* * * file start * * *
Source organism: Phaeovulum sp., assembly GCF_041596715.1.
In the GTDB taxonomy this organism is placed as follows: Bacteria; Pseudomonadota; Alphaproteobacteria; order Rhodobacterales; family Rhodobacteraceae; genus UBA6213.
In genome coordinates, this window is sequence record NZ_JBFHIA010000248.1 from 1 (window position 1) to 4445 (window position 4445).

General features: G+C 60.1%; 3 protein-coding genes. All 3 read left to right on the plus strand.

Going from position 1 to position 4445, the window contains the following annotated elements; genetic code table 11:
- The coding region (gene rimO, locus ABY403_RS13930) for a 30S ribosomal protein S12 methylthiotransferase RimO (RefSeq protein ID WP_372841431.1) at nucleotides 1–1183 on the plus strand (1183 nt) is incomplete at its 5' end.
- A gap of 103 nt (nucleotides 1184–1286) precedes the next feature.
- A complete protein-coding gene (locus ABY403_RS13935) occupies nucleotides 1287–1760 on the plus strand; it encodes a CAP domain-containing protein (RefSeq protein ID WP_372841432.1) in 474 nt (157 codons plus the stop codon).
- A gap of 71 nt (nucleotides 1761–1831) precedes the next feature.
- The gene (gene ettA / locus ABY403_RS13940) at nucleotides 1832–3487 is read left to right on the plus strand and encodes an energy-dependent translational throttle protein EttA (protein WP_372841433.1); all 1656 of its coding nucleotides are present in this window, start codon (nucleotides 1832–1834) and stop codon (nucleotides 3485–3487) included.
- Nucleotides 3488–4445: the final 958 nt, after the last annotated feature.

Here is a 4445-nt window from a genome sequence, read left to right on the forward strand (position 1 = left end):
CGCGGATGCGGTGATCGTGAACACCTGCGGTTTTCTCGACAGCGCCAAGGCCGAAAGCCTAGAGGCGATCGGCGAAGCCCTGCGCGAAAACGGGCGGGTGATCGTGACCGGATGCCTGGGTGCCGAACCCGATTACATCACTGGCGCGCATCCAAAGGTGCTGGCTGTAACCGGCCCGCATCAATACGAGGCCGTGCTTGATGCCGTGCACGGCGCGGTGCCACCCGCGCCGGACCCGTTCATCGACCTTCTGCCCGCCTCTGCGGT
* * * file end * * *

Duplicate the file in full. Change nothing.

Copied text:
Source organism: Phaeovulum sp., assembly GCF_041596715.1.
In the GTDB taxonomy this organism is placed as follows: Bacteria; Pseudomonadota; Alphaproteobacteria; order Rhodobacterales; family Rhodobacteraceae; genus UBA6213.
In genome coordinates, this window is sequence record NZ_JBFHIA010000248.1 from 1 (window position 1) to 4445 (window position 4445).

General features: G+C 60.1%; 3 protein-coding genes. All 3 read left to right on the plus strand.

Going from position 1 to position 4445, the window contains the following annotated elements; genetic code table 11:
- The coding region (gene rimO, locus ABY403_RS13930) for a 30S ribosomal protein S12 methylthiotransferase RimO (RefSeq protein ID WP_372841431.1) at nucleotides 1–1183 on the plus strand (1183 nt) is incomplete at its 5' end.
- A gap of 103 nt (nucleotides 1184–1286) precedes the next feature.
- A complete protein-coding gene (locus ABY403_RS13935) occupies nucleotides 1287–1760 on the plus strand; it encodes a CAP domain-containing protein (RefSeq protein ID WP_372841432.1) in 474 nt (157 codons plus the stop codon).
- A gap of 71 nt (nucleotides 1761–1831) precedes the next feature.
- The gene (gene ettA / locus ABY403_RS13940) at nucleotides 1832–3487 is read left to right on the plus strand and encodes an energy-dependent translational throttle protein EttA (protein WP_372841433.1); all 1656 of its coding nucleotides are present in this window, start codon (nucleotides 1832–1834) and stop codon (nucleotides 3485–3487) included.
- Nucleotides 3488–4445: the final 958 nt, after the last annotated feature.

Here is a 4445-nt window from a genome sequence, read left to right on the forward strand (position 1 = left end):
CGCGGATGCGGTGATCGTGAACACCTGCGGTTTTCTCGACAGCGCCAAGGCCGAAAGCCTAGAGGCGATCGGCGAAGCCCTGCGCGAAAACGGGCGGGTGATCGTGACCGGATGCCTGGGTGCCGAACCCGATTACATCACTGGCGCGCATCCAAAGGTGCTGGCTGTAACCGGCCCGCATCAATACGAGGCCGTGCTTGATGCCGTGCACGGCGCGGTGCCACCCGCGCCGGACCCGTTCATCGACCTTCTGCCCGCCTCTGCGGT